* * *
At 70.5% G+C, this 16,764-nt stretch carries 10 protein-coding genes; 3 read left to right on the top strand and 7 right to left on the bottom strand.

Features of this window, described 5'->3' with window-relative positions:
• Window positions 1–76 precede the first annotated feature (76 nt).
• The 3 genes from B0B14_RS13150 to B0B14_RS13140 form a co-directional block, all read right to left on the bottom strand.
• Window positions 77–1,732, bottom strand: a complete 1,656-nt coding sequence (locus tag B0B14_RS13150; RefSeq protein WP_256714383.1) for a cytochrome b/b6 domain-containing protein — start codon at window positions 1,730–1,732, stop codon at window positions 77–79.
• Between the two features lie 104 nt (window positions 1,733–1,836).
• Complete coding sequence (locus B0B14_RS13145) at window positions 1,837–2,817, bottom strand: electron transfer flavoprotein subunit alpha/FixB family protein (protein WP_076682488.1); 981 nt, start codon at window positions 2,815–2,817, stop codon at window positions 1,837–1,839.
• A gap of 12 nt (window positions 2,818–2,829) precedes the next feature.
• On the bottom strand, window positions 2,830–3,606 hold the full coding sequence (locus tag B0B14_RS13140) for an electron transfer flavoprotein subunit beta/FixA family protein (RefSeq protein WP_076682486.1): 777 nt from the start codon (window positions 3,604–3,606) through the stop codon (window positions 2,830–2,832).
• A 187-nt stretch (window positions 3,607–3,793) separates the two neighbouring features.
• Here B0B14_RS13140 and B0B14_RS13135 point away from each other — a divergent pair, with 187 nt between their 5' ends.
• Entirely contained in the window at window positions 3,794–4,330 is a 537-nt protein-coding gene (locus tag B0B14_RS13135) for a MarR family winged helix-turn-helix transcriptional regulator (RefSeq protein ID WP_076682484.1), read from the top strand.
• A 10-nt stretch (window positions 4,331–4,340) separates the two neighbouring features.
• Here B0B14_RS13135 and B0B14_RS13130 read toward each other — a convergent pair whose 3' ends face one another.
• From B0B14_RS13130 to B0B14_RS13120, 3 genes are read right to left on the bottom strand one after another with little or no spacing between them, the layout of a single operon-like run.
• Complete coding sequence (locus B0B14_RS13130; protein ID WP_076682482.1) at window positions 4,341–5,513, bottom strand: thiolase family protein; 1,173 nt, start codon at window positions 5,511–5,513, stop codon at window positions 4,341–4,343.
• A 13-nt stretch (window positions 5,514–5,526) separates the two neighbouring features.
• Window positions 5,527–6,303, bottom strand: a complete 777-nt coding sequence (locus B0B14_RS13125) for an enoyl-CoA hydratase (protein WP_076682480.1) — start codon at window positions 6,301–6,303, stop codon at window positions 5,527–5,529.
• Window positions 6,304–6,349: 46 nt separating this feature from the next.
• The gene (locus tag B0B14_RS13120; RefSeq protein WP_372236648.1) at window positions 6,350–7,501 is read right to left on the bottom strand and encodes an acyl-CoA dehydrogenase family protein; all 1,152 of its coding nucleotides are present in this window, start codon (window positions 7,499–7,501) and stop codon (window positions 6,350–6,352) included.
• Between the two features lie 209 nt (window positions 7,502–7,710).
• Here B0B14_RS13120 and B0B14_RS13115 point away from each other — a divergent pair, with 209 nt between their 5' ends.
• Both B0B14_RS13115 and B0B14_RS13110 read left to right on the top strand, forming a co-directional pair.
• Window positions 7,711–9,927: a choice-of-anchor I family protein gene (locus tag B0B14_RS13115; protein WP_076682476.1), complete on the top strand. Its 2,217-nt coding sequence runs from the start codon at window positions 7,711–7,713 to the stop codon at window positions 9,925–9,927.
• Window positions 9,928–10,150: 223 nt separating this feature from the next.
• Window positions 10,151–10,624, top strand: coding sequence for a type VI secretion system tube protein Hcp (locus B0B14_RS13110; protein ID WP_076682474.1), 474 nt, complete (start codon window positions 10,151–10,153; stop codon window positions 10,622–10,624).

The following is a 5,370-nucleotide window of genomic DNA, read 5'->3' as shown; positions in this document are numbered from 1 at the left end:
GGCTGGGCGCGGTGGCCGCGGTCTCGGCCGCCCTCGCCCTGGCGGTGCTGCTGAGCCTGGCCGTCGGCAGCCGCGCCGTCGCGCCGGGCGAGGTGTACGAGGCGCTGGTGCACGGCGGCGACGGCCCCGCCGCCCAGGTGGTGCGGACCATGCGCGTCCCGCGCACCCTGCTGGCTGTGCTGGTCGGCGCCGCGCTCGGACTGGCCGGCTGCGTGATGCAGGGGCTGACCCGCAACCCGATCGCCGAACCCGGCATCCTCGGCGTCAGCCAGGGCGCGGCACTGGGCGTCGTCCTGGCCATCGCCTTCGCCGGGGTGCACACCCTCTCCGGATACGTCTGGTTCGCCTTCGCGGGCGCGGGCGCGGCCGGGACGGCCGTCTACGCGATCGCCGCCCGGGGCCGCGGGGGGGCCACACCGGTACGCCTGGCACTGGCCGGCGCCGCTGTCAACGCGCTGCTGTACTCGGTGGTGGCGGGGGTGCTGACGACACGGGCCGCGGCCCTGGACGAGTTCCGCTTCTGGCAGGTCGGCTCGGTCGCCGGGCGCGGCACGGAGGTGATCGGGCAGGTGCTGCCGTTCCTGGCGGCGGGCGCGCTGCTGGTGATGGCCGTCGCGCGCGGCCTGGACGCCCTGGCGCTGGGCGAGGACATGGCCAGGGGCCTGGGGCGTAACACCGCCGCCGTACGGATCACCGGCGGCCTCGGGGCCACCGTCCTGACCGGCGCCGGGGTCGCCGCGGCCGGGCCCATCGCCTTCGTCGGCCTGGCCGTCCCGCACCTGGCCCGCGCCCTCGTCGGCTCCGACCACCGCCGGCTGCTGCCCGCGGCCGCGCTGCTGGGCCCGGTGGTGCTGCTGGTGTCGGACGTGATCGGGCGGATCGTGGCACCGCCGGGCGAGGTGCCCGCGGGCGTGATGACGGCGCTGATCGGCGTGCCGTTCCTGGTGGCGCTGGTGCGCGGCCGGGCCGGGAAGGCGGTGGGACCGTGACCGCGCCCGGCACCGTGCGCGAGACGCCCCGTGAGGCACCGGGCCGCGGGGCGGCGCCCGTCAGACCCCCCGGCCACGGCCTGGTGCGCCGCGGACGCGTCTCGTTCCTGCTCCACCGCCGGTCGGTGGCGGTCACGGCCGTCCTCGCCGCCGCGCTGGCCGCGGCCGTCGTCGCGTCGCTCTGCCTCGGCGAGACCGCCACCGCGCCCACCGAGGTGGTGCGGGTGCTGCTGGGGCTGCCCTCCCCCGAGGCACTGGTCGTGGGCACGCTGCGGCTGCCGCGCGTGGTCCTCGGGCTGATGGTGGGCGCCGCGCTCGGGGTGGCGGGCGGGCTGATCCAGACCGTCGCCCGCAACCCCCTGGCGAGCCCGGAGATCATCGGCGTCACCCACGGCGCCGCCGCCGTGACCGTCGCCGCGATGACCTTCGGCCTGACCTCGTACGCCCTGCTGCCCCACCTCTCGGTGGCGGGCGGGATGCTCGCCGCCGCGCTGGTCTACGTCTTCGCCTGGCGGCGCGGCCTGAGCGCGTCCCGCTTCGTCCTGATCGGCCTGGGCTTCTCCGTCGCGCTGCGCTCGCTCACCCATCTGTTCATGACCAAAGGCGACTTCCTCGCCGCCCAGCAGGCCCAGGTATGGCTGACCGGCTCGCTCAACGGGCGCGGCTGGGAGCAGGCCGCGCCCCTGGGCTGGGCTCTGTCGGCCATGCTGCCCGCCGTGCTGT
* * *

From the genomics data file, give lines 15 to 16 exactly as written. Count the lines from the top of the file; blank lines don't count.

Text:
• From B0B14_RS13130 to B0B14_RS13120, 3 genes are read right to left on the bottom strand one after another with little or no spacing between them, the layout of a single operon-like run.
• Complete coding sequence (locus B0B14_RS13130; protein ID WP_076682482.1) at window positions 4,341–5,513, bottom strand: thiolase family protein; 1,173 nt, start codon at window positions 5,511–5,513, stop codon at window positions 4,341–4,343.